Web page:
New Jersey Employers Face New Pregnancy Accommodation Requirements


On January 21, 2014, New Jersey Governor Chris Christie signed the Pregnant Worker’s Fairness Act (PWFA) after nearly unanimous support in the State Assembly and Senate.  The PWFA, which took effect immediately, applies to all New Jersey employers and amends the New Jersey Law Against Discrimination (LAD) to include pregnancy as a protected category.  In addition to prohibiting discrimination on the basis of pregnancy, the PWFA requires an employer to provide reasonable accommodations to pregnant employees who request accommodation upon the advice of their physician unless undue hardship on the business operations of the employer would result. 

Background and Summary of the Law

The Act is based upon legislative findings that pregnant women are “vulnerable” to discrimination based upon reports “that women who request an accommodation that will allow them to maintain a healthy pregnancy, or who need a reasonable accommodation while recovering from childbirth, are being removed from their positions, placed on unpaid leave, or fired.”

The PWFA defines “pregnancy” as “pregnancy, childbirth, or medical conditions related to pregnancy or childbirth, including recovery from childbirth.”1  The law prohibits an employer from treating an employee “who the employer knows, or should know is affected by pregnancy” less favorably than a non-pregnant person whose ability or inability to work is similar to that of the pregnant employee.2

The amended LAD expressly provides several examples of reasonable accommodation an employer must provide under the law: 

  • Bathroom breaks;
  • Breaks for increased water intake;
  • Periodic rest;
  • Assistance with manual labor;
  • Job restructuring or modified work schedules; and
  • Temporary transfers to less strenuous or hazardous work.3

The law expressly prohibits an employer from providing accommodations or leave for pregnant employees that are less favorable than those provided to non-pregnant employees similar in their ability or inability to work.4  The PWFA likewise expressly provides that it is not intended to increase or decrease an employee’s rights to paid or unpaid leave under existing law.5

As with its provisions regarding disability and religious accommodation, the amended LAD allows an exception to the accommodation requirement if the requested accommodation would cause an “undue hardship” on the business.6  The factors for determining whether an undue hardship exists include:

  • The overall size of the employer’s business with respect to the number of employees, number and type of facilities, and size of budget;
  • The type of the employer’s operations, including the composition and structure of the employer’s workforce;
  • The nature and cost of the accommodation needed, taking into consideration the availability of tax credits, tax deductions, and outside funding; and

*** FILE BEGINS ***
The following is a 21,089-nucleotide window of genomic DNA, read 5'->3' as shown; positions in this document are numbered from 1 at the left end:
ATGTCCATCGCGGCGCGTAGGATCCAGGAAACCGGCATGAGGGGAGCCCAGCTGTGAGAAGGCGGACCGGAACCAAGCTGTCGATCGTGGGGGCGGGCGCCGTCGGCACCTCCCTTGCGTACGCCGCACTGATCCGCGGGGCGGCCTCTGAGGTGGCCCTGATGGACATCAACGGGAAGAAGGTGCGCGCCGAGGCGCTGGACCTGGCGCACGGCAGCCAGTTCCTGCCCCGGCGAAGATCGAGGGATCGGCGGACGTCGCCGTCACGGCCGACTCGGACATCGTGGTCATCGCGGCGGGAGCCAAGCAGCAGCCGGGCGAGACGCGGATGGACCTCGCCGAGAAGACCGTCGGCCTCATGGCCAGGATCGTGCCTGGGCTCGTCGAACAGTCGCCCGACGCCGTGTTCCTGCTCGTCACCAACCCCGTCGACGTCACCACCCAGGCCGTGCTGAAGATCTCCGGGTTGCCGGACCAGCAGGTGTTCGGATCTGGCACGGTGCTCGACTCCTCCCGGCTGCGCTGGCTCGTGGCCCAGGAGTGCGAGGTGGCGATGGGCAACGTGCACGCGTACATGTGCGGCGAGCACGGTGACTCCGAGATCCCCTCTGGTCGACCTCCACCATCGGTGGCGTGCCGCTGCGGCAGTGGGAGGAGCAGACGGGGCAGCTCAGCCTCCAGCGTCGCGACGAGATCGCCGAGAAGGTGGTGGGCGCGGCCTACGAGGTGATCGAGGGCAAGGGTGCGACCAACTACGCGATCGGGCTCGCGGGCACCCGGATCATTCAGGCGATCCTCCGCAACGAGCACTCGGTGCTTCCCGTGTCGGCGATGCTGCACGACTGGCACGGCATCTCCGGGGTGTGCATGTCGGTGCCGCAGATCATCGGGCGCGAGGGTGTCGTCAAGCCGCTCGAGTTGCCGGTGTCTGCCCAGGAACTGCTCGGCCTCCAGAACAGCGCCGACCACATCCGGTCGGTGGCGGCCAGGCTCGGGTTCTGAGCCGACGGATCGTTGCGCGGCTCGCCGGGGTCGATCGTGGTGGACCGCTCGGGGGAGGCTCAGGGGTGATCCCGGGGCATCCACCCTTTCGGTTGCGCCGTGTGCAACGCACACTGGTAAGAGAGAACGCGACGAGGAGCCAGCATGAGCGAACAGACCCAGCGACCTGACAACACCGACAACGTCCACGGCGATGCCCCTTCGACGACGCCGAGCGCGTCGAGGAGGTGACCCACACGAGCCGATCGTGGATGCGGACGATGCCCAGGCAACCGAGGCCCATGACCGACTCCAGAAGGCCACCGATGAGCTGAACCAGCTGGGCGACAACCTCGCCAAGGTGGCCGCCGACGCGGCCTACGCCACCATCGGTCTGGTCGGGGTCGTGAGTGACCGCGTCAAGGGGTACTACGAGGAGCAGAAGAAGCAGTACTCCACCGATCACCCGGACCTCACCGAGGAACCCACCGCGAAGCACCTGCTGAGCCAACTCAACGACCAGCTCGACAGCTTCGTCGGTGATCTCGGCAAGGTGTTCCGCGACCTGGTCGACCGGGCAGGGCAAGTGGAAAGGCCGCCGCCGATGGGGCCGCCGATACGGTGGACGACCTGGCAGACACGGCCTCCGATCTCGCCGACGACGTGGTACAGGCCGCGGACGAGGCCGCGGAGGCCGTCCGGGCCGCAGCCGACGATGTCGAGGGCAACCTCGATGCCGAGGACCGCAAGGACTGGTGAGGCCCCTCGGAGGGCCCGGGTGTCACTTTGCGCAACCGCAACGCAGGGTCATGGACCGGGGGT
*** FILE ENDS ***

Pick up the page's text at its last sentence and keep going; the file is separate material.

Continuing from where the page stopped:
• The extent to which the accommodation would involve waiver of an essential requirement of a job as opposed to a tangential or non-business necessity requirement.7

These are the same factors considered in determining whether an accommodation for a disabled employee is an undue hardship.8  Given the recent enactment, there is no regulation or case law specifically whether and under what circumstances certain accommodations requested by a pregnant employee would be an undue hardship.


  • Consider each request for accommodation carefully as it requires a fact-specific inquiry to determine whether the request would pose an undue hardship on the business.  Unlike accommodating a disability (which can have an uncertain duration), accommodating a pregnancy will usually be fixed in duration because, by definition, a person cannot be pregnant forever.  Although “recovery” from childbirth is covered under the new law, that “recovery” period is not likely to be spent on the job.
  • Be flexible and creative when assessing the requested accommodation and which job duties are essential.  For example, consider transferring a pregnant employee to a different position for a limited time that may have less strenuous physical demands. 
  • Update handbooks and policies regarding anti-discrimination to expressly prohibit discrimination on the basis of pregnancy.
  • Revise accommodation forms and any policies regarding requests for accommodation to reflect the changes in the LAD.

1 N.J.S.A. 10:5-12(s). 

2 Id. (emphasis added). 

3 Id.

4 Id.

5 Id.

6 Id.

7 Id.

8 See N.J.A.C. § 13:13-2.5(b)(3).   

Written by:

Published In:

DISCLAIMER: Because of the generality of this update, the information provided herein may not be applicable in all situations and should not be acted upon without specific legal advice based on particular situations.

© Littler | Attorney Advertising

Don't miss a thing! Build a custom news brief:

Read fresh new writing on compliance, cybersecurity, Dodd-Frank, whistleblowers, social media, hiring & firing, patent reform, the NLRB, Obamacare, the SEC…

…or whatever matters the most to you. Follow authors, firms, and topics on JD Supra.

Create your news brief now - it's free and easy »

All the intelligence you need, in one easy email:

Great! Your first step to building an email digest of JD Supra authors and topics. Log in with LinkedIn so we can start sending your digest...

Sign up for your custom alerts now, using LinkedIn ›

* With LinkedIn, you don't need to create a separate login to manage your free JD Supra account, and we can make suggestions based on your needs and interests. We will not post anything on LinkedIn in your name.